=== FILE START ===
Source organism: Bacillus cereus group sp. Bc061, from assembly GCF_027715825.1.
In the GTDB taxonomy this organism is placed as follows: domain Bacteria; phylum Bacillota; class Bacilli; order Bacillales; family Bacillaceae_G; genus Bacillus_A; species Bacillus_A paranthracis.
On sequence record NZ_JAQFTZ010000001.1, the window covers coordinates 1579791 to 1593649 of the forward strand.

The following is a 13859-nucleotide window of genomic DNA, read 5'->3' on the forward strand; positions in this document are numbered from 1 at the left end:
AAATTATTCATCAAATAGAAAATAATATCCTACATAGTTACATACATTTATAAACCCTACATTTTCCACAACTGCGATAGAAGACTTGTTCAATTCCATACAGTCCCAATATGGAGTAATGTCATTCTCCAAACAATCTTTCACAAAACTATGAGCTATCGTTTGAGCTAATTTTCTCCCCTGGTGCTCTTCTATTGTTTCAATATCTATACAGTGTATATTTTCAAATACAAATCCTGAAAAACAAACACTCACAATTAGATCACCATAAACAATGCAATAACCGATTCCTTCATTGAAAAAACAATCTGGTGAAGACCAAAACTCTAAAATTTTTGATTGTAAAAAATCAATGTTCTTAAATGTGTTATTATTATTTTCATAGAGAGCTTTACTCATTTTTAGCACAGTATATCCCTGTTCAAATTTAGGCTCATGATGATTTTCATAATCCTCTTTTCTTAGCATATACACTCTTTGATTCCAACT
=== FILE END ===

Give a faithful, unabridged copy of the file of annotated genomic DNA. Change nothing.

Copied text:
Source organism: Bacillus cereus group sp. Bc061, from assembly GCF_027715825.1.
In the GTDB taxonomy this organism is placed as follows: domain Bacteria; phylum Bacillota; class Bacilli; order Bacillales; family Bacillaceae_G; genus Bacillus_A; species Bacillus_A paranthracis.
On sequence record NZ_JAQFTZ010000001.1, the window covers coordinates 1579791 to 1593649 of the forward strand.

The following is a 13859-nucleotide window of genomic DNA, read 5'->3' on the forward strand; positions in this document are numbered from 1 at the left end:
AAATTATTCATCAAATAGAAAATAATATCCTACATAGTTACATACATTTATAAACCCTACATTTTCCACAACTGCGATAGAAGACTTGTTCAATTCCATACAGTCCCAATATGGAGTAATGTCATTCTCCAAACAATCTTTCACAAAACTATGAGCTATCGTTTGAGCTAATTTTCTCCCCTGGTGCTCTTCTATTGTTTCAATATCTATACAGTGTATATTTTCAAATACAAATCCTGAAAAACAAACACTCACAATTAGATCACCATAAACAATGCAATAACCGATTCCTTCATTGAAAAAACAATCTGGTGAAGACCAAAACTCTAAAATTTTTGATTGTAAAAAATCAATGTTCTTAAATGTGTTATTATTATTTTCATAGAGAGCTTTACTCATTTTTAGCACAGTATATCCCTGTTCAAATTTAGGCTCATGATGATTTTCATAATCCTCTTTTCTTAGCATATACACTCTTTGATTCCAACT